The PKK has waged a decades-long insurgency against the Turkish state, a battle that has resulted in the deaths of tens of thousands of citizens. Turkish officials frequently accuse the West of directly and indirectly supporting the Kurdish insurgency and of interfering in Ankara's fight against terrorism.

Erdogan vowed his country would fight "the curse of terrorism till the end" after paying a visit to some of the wounded at Haseki Hospital in Istanbul.

Surrounded by a crowd of people chanting his name and "God is greatest," Erdogan vowed that the perpetrators would not get away and would be forced to "pay an even heavier price."

The private NTV channel broadcast images of more than a 100 flag-carrying demonstrators marching along Istanbul's coastline toward the stadium at the heart of the blast area. Flags flew at half-staff Sunday across the country and at Turkey's foreign missions.

The first and larger explosion took place about 10:30 p.m. Saturday after the home team Besiktas beat visitor Bursaspor 2-1 in the Turkish Super League. Erdogan said the timing of the attack aimed to maximize the loss of life.

Soylu said the first explosion was caused by a passing vehicle that detonated in an area where police special forces were located at the stadium exit. A riot police bus appears to have been the target.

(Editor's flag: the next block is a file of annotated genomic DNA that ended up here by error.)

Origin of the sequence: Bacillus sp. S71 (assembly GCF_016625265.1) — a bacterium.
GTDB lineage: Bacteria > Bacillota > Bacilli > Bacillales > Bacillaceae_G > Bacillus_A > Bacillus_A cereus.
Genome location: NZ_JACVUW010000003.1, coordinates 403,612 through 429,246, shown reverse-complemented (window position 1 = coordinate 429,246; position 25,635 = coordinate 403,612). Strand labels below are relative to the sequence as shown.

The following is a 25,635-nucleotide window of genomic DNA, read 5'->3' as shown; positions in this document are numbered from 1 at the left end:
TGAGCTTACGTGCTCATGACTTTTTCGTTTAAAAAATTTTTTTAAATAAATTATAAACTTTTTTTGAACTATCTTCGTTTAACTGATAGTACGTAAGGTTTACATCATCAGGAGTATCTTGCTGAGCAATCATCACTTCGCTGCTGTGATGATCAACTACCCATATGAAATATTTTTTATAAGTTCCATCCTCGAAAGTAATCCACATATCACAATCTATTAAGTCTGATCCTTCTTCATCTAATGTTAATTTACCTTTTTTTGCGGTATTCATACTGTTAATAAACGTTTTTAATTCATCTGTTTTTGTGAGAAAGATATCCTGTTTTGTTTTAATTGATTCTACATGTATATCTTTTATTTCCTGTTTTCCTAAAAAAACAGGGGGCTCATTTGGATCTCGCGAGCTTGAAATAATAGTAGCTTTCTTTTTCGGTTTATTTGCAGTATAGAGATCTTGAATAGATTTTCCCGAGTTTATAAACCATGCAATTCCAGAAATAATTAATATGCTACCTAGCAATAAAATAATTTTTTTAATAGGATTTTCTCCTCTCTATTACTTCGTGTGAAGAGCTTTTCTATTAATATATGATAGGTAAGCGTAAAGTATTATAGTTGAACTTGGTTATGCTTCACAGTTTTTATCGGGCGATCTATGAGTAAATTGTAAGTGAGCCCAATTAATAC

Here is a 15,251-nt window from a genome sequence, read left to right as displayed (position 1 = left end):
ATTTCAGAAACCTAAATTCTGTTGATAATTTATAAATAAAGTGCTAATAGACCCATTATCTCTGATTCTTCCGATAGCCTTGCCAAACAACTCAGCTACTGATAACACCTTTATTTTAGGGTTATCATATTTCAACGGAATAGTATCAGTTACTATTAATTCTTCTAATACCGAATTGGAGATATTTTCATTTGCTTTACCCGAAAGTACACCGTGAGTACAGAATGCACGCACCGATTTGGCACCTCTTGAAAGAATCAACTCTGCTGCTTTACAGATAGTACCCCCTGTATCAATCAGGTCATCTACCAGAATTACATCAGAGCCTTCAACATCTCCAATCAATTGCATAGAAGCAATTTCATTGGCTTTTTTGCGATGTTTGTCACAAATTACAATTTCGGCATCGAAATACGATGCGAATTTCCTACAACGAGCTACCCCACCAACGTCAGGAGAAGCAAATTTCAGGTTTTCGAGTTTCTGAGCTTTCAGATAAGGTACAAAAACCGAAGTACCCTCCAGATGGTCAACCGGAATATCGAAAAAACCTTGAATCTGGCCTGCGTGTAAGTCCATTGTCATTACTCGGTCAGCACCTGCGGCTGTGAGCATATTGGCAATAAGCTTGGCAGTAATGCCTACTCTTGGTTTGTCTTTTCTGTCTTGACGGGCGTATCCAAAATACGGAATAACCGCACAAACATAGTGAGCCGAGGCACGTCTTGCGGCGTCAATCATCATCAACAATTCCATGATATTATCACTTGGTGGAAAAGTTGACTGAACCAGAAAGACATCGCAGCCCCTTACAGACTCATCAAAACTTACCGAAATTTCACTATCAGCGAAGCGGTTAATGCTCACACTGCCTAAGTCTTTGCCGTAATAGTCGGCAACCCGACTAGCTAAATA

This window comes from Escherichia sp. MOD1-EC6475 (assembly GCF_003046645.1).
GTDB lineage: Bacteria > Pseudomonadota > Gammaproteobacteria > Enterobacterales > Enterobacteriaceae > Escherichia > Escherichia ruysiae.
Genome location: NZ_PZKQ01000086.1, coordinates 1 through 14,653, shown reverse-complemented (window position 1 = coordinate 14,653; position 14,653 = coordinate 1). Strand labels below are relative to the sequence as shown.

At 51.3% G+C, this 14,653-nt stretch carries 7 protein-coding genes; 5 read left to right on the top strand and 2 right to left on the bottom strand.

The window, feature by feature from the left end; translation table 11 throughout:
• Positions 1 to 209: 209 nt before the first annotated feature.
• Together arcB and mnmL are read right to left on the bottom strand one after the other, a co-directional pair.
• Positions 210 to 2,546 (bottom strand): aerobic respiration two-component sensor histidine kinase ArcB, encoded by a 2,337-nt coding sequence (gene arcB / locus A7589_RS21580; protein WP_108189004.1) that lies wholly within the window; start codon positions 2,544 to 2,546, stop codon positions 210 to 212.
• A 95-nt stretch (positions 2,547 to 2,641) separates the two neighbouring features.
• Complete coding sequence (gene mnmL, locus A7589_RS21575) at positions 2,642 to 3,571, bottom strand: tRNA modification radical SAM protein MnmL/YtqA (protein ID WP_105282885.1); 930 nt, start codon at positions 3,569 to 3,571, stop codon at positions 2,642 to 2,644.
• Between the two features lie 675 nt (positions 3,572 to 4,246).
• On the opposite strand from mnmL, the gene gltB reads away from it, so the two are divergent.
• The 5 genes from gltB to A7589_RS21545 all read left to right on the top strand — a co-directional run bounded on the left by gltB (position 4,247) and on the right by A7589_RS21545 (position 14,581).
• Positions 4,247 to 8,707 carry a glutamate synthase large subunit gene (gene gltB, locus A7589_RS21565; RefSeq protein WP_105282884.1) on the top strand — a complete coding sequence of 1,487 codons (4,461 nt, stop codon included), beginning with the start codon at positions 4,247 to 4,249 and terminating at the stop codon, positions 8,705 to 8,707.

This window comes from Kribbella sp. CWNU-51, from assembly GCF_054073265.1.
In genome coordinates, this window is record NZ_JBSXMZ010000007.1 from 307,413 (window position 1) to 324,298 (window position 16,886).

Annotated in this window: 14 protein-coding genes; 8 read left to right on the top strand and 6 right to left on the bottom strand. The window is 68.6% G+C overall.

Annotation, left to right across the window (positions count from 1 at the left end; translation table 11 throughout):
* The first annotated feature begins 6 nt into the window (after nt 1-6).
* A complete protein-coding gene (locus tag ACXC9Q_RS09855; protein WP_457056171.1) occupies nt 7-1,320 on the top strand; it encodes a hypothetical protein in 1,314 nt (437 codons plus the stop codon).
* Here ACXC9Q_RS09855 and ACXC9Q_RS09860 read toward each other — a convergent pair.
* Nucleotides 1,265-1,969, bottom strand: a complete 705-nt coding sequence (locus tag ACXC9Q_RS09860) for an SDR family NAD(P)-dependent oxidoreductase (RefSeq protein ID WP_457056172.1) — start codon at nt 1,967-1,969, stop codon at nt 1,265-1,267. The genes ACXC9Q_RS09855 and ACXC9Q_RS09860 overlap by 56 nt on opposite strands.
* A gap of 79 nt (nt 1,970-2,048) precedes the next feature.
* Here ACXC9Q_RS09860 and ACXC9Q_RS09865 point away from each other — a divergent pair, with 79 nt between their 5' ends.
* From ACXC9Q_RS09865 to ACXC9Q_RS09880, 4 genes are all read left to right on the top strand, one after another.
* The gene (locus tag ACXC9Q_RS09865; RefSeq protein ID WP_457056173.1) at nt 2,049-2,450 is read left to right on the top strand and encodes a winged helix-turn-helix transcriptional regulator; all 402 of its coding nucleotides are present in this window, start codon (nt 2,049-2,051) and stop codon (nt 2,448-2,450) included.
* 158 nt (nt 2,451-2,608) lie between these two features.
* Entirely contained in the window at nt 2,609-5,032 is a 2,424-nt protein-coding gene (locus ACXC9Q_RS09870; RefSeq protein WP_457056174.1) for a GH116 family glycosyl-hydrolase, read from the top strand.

Moment later, a person who had been stopped in nearby Macka Park committed suicide by triggering explosives, according to the minister.

Soylu said 136 people remained hospitalized Sunday after the attack, including 14 under intensive care.

Forensic experts in white uniforms worked overnight, scouring the vicinity of the stadium and the vast park where the suicide bombing took place. Glass from the blown-out windows of nearby buildings littered the pavement.

Authorities have determined that up to 400 kilograms (880 pounds) of explosives were used in the attack, Kurtulmus told CNN Turk.

Vehicle and pedestrian traffic tentatively resumed Sunday in the blast area, which municipal workers rushed to clean up.

At noon, to the mournful sound of trumpets, funeral services were held at Istanbul's police headquarters for some of the slain police officers with the country's top brass in attendance. Their comrades solemnly carried the coffins, which were draped in the Turkish flag, as mourners wept.